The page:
2020 week thirty four

Book / Stuff Read
26. How to Architect –Doug Patt
How the Pandemic Defeated America – Ed Yong (The Atlantic)
The Unravelling of America – Wade Davis (Rolling Stone)
The Unravelling of the Unravelling of America – Deanna Kreisel (Medium)

2020 Running to Date
1,905.5 KM

2020 Cycling to Date
1,805.6 KM

Days Without Strava Activity: 12

How to Architect is a cutesy introduction into the world of architecture presented as an A to Z guide, with short introductions into various architectural concepts such as J for Juncture and P for Proportion and culminating with Z for Zeal, the longest chapter of the book in which Patt waxes affection for Ayn Rand and The Fountainhead. The book is an easy read but nothing special, which makes me wish that A was for Ayn rather than Asymmetry so I wouldn’t have wasted my time. The Atlantic‘s long read summarizing the astonishing COVID-19 nightmare gripping the United States didn’t offer anything I hadn’t read elsewhere but it’s a very good collected how-did-we-get-here and worth the read. Wade Davis, an anthropologist at the University of British Columbia takes The Atlantic a step further lambasting America for Rolling Stone but doing so through a highly romanticized comparison to life in Vancouver. Not to have her country shaded, former UBC professor Deanna Kreisel, who recently returned her home to the United States writes a rebuttal that reads more like yet another Vancouver break up letter from yet another exiter. She’s right, of course, but the whole things comes across as a long whataboutism to Davis’ critique. That said I think they’re both worth reading, though. Follow the links above.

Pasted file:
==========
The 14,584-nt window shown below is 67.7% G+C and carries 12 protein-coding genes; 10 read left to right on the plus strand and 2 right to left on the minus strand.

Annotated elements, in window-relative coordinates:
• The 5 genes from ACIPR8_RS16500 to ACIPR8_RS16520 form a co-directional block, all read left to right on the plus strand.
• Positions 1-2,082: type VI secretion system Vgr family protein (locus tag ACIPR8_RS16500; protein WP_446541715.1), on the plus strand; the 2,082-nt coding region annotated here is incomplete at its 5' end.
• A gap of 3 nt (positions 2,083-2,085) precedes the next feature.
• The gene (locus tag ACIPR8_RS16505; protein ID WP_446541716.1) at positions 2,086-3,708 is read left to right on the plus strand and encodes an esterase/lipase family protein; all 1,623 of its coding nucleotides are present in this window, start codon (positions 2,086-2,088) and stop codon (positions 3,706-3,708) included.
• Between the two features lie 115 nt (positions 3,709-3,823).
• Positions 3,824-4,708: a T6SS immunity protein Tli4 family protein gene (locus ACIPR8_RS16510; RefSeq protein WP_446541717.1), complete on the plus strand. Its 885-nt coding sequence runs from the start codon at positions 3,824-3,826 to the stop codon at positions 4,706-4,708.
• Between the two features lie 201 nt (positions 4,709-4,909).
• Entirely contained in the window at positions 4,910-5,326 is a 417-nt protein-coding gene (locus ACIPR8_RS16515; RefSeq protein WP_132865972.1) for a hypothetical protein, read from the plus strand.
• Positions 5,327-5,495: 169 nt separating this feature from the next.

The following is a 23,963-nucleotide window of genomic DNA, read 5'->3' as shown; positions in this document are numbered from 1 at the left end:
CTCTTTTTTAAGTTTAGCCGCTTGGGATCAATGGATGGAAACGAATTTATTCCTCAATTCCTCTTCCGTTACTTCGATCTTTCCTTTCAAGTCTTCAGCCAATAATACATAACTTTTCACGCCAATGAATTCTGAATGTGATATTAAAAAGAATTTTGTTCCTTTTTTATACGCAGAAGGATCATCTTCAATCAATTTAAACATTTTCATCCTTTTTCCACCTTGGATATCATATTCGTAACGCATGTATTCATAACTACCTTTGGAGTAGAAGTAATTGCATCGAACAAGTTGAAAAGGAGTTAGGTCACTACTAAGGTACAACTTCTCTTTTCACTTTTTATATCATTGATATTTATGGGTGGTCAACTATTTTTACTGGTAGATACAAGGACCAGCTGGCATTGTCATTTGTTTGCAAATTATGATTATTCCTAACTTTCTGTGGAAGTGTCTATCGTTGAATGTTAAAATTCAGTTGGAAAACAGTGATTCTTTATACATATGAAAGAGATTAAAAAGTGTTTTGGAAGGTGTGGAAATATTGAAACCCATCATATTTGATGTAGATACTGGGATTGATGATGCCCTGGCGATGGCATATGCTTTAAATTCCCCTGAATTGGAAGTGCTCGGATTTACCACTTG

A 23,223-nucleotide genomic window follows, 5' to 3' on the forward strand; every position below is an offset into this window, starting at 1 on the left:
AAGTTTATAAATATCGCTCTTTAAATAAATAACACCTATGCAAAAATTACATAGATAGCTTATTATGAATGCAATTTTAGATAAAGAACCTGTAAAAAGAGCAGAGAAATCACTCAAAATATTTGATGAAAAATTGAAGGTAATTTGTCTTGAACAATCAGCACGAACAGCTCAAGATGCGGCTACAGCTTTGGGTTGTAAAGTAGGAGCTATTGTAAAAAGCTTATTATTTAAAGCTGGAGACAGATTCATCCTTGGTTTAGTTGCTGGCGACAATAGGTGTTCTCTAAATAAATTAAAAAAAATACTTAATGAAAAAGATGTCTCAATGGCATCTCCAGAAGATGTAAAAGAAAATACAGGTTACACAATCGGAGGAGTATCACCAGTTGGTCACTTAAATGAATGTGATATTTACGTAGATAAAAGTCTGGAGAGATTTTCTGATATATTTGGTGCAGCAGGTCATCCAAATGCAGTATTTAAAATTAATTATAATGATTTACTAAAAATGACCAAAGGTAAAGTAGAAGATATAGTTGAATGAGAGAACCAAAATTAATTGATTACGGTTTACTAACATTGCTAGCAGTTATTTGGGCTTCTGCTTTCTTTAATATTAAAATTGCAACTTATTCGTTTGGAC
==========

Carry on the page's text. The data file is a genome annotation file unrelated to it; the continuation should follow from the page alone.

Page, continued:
I normally follow my pithy reading review with a verbose look back at my week in running. I have not done any running. It has been 12 days since my bicycle crash, and I’ll be neither running nor cycling for the foreseeable future. Instead, I’m going to write about drugs. It’s not a happy story, but it has a satisfactory ending. I hope that my experience never happens to someone else, but I’m under no illusions that this story is going to inspire change. I’m sure it’s happened to a dozen other people since me. I have no way of knowing. On the afternoon of Wednesday, August 5, I was discharged from Lions Gate Hospital in North Vancouver with a single prescription for hydromorphone and instructed to continue following the pain management regiment that I’d received in the hospital. I was given some printed materials on how to put on and take off a shirt one handed and not much else. The trauma coordinator Darren Chan gave me his card with his cell phone and said to call if I needed anything. My care was being transferred to VGH Trauma Centre and I would hear from them. It was on Friday evening we did some math and realized my pain management would run out in 36 hours. I’d been provided with no mechanism to refill the prescription. First thing Saturday morning I phoned Darren and left a voicemail explaining my predicament. His voicemail message assured he would return my call. He didn’t. I didn’t wait. I call Lions Gate and ask to speak to trauma care, and explained the situation and asked for help. The person on the line said there was nothing she could do and that I should visit an Urgent Primary Care centre because no walk-in clinic would provide a prescription for hydromorphone. I asked where and she replied Esplanade and I asked if there was one closer to me in Vancouver. She made a show of being rather put out to have to Google the Hornby Street location for me. The centre opened at 8 a.m. so I gave them a call to see if a long wait could be avoided or, fingers crossed, taken care of over the phone. The automated message said they would neither provide medical advice nor wait times over the phone. At the same time Stephanie had been seeking advice and one suggestion was to call the pharmacy that had filled the prescription—sometimes they’re able to call the doctor for a refill. I was worth a try. Hydromorphone is a narcotic that requires a special prescription written in a special prescription book. The pharmacist was sympathetic, but there was nothing she could do. She suggested I speak with someone over the phone at Urgent Primary Care, so I called them again and held for reception. When I told her my situation she abruptly told me that they don’t dispense drugs and to go to a walk-in clinic. By now Stephanie has spoken with another friend who works in health care who said to just go the Urgent Care and that they tell everyone the no-narcotic message but if I could get in to speak to a doctor about my pain management they would be able to help. We didn’t have any other option. Stephanie drove me down and I took a number and waited my turn.